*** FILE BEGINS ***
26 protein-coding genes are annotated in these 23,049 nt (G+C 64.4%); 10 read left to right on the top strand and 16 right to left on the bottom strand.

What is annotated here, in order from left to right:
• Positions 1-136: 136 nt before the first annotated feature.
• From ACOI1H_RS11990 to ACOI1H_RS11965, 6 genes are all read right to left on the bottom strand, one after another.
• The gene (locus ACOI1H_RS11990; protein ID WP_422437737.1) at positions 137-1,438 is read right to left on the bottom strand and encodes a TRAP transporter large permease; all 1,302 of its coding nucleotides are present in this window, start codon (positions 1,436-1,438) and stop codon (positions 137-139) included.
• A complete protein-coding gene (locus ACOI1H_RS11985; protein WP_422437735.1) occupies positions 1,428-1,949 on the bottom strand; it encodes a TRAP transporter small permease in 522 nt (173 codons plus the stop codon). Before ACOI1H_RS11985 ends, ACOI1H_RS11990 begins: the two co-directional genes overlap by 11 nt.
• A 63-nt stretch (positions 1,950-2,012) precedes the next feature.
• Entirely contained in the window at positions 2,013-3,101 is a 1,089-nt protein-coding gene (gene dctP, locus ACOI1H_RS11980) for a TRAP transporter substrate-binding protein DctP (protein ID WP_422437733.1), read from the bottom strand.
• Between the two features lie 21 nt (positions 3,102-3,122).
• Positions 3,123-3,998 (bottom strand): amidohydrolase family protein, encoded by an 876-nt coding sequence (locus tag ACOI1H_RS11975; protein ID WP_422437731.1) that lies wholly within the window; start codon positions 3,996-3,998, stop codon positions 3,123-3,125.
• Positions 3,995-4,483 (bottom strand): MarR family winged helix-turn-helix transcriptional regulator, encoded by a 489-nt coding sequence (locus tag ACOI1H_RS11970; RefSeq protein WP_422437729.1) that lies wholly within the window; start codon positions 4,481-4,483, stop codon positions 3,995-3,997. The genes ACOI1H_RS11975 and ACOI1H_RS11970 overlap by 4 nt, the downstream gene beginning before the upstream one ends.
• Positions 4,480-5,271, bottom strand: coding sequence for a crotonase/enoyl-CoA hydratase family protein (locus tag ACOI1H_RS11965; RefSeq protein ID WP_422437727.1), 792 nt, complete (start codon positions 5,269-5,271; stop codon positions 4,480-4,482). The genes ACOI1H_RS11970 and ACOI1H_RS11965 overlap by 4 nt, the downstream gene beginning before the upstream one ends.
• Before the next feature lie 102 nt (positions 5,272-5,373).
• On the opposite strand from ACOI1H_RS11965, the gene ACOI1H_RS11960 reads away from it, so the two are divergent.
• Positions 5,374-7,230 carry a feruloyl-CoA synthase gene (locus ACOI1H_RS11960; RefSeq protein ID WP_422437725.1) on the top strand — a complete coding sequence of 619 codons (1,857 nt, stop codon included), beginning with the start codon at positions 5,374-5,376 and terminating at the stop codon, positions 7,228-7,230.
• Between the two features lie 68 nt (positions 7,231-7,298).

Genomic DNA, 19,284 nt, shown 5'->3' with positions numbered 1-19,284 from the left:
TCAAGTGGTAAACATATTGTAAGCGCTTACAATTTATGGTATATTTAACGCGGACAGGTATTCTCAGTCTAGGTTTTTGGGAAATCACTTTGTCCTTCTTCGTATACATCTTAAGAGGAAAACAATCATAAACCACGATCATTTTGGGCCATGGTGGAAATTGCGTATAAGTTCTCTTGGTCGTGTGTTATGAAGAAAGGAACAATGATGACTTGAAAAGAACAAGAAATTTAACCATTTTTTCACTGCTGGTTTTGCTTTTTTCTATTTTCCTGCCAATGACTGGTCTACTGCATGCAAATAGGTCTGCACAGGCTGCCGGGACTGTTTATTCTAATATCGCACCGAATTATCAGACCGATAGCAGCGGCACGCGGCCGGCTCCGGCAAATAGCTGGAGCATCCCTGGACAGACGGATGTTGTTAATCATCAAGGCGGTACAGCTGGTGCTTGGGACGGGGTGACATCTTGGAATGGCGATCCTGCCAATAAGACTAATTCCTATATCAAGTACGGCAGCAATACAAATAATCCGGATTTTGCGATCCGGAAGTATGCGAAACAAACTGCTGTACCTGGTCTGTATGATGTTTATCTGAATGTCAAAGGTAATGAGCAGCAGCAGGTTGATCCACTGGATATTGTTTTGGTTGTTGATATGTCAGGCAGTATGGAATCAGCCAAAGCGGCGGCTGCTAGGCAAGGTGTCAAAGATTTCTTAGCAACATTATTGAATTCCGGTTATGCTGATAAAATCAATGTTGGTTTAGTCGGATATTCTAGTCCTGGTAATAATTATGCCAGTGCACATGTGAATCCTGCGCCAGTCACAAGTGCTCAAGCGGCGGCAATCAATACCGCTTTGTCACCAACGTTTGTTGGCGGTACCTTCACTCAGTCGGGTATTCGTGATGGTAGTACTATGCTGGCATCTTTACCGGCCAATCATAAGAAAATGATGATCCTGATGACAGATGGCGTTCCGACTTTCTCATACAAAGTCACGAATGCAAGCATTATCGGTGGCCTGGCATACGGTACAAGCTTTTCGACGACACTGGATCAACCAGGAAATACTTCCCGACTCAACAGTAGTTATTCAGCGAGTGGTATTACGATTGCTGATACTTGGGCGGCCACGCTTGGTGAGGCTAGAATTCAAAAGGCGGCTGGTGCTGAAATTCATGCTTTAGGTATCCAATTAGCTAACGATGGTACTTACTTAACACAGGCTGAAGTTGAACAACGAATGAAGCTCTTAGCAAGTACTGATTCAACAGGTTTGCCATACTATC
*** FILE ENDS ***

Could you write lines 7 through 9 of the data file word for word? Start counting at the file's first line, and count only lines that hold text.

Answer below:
• A 63-nt stretch (positions 1,950-2,012) precedes the next feature.
• Entirely contained in the window at positions 2,013-3,101 is a 1,089-nt protein-coding gene (gene dctP, locus ACOI1H_RS11980) for a TRAP transporter substrate-binding protein DctP (protein ID WP_422437733.1), read from the bottom strand.
• Between the two features lie 21 nt (positions 3,102-3,122).